Neil Sowerby samples some rare brews but resists the fondue
SO you think you know Belgian beer? You’ve done Duvel, enjoyed Orval, tasted the Trappistes from Chimay to Westmalle, ordered a fruit beer or two and been pleasantly surprised. That’s it, then? Think again and drop in on city centre Bock Biere Cafe.
This cosy newcomer on Tib Lane stocks lots of familiar names from one of the world’s great beer countries, served from 10 taps and bulging bottle cabinets. A few stray ales aside, it’s primarily a homage to La Belgique, offering a chance to explore some of its wonderful more obscure brew styles.
Take Lindeman’s Faro, which we did in one of those typically bespoke brewery glasses. Faro on draught was the low alcohol session beer before World War 1 – Lambic sour beer refermented with candy sugar – but was then overtaken completely by Bavarian-style lagers.
In bottle today (4.5% ABV, 375ml, £5.20) it’s a refreshing introduction to normally austere Belgian sours with an attractive sherbert tartness. It would go well with the cheese fondue, a staple of the new bar menu. We resited. There is a full range of familiar monk-brewed Trappiste beers. One unfamiliar name to us was Achel, whose Blond (8% ABV, 330cl, £6.10) we tasted next. The long-defunct brewery, in the north-eastern province of Limburg, was resurrected in a cloister in 1999 and this aromatic, delicate fruity beer is heavenly.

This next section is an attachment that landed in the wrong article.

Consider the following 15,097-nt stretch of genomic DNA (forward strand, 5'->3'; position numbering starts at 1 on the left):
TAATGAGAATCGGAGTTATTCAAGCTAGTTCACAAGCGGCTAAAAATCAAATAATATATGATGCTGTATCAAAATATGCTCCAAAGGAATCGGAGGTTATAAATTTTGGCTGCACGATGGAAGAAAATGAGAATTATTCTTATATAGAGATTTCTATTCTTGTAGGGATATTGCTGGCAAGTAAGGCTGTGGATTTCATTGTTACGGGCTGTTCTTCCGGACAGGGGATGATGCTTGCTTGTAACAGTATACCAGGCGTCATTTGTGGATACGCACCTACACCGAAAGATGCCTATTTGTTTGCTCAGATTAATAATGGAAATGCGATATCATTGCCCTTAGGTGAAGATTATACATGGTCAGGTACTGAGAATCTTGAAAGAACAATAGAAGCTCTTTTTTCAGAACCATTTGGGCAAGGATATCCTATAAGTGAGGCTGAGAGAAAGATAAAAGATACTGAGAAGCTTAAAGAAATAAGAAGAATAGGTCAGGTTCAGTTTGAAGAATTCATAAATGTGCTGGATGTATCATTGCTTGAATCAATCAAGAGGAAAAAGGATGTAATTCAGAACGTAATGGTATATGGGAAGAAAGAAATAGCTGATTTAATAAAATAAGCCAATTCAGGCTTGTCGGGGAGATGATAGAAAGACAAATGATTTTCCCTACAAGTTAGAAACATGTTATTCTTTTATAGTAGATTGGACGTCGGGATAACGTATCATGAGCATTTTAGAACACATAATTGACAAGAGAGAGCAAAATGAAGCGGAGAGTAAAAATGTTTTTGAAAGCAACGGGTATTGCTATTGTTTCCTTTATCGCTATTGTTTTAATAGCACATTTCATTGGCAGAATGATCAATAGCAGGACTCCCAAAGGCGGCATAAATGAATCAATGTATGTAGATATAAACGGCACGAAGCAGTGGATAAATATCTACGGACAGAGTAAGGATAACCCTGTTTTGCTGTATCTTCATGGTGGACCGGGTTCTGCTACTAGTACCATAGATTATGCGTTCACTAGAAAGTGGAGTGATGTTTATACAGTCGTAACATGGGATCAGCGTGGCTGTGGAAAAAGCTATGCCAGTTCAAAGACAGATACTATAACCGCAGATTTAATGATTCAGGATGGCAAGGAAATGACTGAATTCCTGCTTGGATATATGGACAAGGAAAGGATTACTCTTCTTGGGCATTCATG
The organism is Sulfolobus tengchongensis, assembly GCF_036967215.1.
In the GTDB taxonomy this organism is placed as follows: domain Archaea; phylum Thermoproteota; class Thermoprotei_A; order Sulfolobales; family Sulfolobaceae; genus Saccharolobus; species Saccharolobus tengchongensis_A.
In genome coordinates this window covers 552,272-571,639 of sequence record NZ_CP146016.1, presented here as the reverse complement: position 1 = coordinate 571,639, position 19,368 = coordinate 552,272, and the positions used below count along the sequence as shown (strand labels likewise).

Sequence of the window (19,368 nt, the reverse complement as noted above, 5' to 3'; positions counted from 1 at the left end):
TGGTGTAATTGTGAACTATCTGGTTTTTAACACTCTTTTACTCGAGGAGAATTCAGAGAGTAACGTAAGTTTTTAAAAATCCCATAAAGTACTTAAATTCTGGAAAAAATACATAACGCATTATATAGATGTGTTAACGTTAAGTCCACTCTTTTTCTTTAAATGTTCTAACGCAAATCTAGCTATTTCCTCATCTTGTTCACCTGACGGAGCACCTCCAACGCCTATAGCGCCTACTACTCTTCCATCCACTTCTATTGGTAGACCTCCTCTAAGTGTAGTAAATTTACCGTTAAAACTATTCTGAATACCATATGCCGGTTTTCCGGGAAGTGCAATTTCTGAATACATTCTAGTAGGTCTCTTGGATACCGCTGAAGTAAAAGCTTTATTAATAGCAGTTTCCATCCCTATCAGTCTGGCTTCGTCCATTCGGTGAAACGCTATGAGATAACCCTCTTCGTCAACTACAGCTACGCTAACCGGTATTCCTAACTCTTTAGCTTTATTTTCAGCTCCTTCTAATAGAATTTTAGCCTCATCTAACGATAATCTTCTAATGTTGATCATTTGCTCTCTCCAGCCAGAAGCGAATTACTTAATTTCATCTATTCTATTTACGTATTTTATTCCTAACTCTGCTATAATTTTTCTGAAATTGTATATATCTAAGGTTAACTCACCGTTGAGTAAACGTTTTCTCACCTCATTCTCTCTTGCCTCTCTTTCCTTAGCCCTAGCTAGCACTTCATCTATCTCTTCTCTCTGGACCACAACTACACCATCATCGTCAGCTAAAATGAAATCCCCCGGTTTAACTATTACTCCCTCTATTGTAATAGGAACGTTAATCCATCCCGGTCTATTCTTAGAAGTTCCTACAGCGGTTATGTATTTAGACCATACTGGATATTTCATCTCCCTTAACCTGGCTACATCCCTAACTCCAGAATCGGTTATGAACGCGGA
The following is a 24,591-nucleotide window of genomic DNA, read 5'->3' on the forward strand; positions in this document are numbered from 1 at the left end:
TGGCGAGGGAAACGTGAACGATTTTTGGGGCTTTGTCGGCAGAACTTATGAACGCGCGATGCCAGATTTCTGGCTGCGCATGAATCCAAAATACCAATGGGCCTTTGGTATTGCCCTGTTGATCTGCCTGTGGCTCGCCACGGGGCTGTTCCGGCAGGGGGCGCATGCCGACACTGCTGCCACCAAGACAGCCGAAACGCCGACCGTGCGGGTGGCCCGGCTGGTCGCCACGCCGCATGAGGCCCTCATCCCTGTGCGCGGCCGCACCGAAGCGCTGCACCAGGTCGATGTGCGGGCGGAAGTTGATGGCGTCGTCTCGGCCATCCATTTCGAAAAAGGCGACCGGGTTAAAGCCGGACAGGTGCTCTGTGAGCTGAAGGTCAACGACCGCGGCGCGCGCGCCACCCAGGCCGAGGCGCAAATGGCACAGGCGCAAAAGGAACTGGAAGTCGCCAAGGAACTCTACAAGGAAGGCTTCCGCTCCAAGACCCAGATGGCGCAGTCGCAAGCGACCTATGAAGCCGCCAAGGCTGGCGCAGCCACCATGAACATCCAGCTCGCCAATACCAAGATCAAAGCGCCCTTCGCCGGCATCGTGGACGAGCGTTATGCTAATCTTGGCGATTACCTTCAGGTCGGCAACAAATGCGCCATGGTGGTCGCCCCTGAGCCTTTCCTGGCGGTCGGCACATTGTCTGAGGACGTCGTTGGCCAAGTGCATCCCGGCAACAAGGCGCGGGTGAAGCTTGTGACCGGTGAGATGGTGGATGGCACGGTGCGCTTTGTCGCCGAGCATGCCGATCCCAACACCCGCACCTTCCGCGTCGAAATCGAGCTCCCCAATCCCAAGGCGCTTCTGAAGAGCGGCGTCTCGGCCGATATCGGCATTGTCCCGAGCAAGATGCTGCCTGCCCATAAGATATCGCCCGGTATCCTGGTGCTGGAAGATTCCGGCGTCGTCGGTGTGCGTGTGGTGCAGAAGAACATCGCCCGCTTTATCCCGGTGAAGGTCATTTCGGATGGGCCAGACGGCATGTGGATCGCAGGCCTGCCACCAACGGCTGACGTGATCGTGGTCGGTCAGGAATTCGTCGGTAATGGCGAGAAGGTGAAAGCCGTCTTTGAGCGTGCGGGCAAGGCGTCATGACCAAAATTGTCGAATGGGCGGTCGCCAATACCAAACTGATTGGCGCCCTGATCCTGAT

The best Belgian fruit beers are based on those ‘spontaneously fermented; lambic beers (the kriek cherry ones our favourite), but not Bush Scaldis Peach (8.5% ABV, 330ml, £5.60), spicily potent and slightly bitter underneath the up-front peachiness.
Much more to my taste the final beer tried – the dark strong ale Troubadour Obscura (8.2% ABV, 330ml, £5.20) from East Flanders. It has a huge aroma of chocolate, coffee and roasted malts, then a taste recalling treacle toffee and raisins. This one could tackle the chocolate fondue (which we again resisted).
The three-storey setting for such hoppy, malty delights was once Lounge Ten, then later Filthy Cow. It has been superbly transformed by owner Iain Hoskins into an atmospheric European style beer cafe with friendly knowledgeable staff.
Off the regular draught range look no further than Brugse Zot `Blonde (6% ABV) is from Bruges brewers Haave Maan, blonde creamy amd moreish – then the strength kicks in, almost Duvel-like.
Or try two Belgian classics to finish off – Chimay Trippel White (8% ABV), orange-hued, drier and hoppier than the other beers from this Trappiste brewery and the glorious, dark Westmalle Dubbel (7% ABV), complex, darkly fruity and surprising bitter in the long aftertaste.
Bock Biere Cafe, 10 Tib Lane, M2 4JB. Open from 11am to midnight.